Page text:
Until about ten years ago, if you’d ask me what Swiss chard was, I think I’d have replied, “Aren’t those the guys in the brightly colored uniforms guarding the Vatican?”
Not quite! Chard is actually one of those good-for-you leafy greens; however, I was right about the bright color.
When I visited Guilford College farm in February, Korey and the students had some beautiful chard in the high tunnel as well as some seedlings in the warmer greenhouse they use for starting plants.
By starting the seeds in the warm greenhouse and then transplanting to the high tunnels when they are closer to or at harvesting maturity, the farm is maximizing their space since seedlings need much less room than the mature plants. They can harvest the chard continuously for months, leaving about 40% or more of the plant each time they remove the outermost leaves; eventually this chard in the high tunnel will go into the field to make way from more temperamental plants like tomatoes.
We know it isn’t a guy in the Vatican City, but where does it come from and how does it grow?
Firstly, Swiss chard isn’t actually Swiss, but a domesticated version of a wild species of greens that originates from the Eastern Mediterranean. For the curious, it was reportedly named “Swiss” by a botanist in honor of his homeland.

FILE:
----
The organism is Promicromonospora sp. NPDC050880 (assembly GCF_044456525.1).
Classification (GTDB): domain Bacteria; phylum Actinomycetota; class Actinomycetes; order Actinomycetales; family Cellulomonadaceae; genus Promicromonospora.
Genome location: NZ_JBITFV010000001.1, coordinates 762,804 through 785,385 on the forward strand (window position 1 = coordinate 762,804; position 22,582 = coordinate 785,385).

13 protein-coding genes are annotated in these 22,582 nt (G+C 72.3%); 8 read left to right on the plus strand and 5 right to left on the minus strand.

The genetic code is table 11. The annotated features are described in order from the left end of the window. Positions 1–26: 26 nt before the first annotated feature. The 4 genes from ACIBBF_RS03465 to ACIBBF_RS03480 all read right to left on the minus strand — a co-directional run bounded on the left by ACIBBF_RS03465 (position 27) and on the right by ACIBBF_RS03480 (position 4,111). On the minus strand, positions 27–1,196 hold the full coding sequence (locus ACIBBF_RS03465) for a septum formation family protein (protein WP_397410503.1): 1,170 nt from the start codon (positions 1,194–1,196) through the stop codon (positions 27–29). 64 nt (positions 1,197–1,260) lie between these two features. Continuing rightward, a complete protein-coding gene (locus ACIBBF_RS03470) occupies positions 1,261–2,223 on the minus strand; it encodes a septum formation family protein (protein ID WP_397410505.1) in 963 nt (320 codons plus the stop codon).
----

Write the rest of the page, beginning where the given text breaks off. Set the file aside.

Just like chard’s relatives, beets and spinach, chard is chock full of vitamins. How about over 600% of your RDA of vitamin K and over 300% of vitamin A in a cooked cup of chard instead of your regular vitamin tablet?
How it Grows
Chard is a frost tolerant biennial typically grown as an annual. This means it can grow for two years (biennial), but we usually grow it and harvest it in just one (annual).
The plants like full sun when the weather is still a bit cooler and part shade once the weather warms. They can be planted outside early in the spring, but become bitter if exposed to freezing temperatures for too long (much like myself).
A fairly beginner friendly plant, the time from seed to harvest is fairly quick, only 50-60 days.
Like many leafy greens the flavor is a bit dependent on the variety and the time of harvest. Young leaves will be tender and mild—great for salads. Mature leaves will be more bitter, like mature spinach, and is excellent boiled or braised like spinach or kale.
Here’s a guest post with a recipe from my fellow fresh food enthusiasts, the Sarah and Jim McNulty. In the meantime, here are some great recipes from the folks at Congolina Farm in Brown Summit: http://congolina.com/recipes-recepes/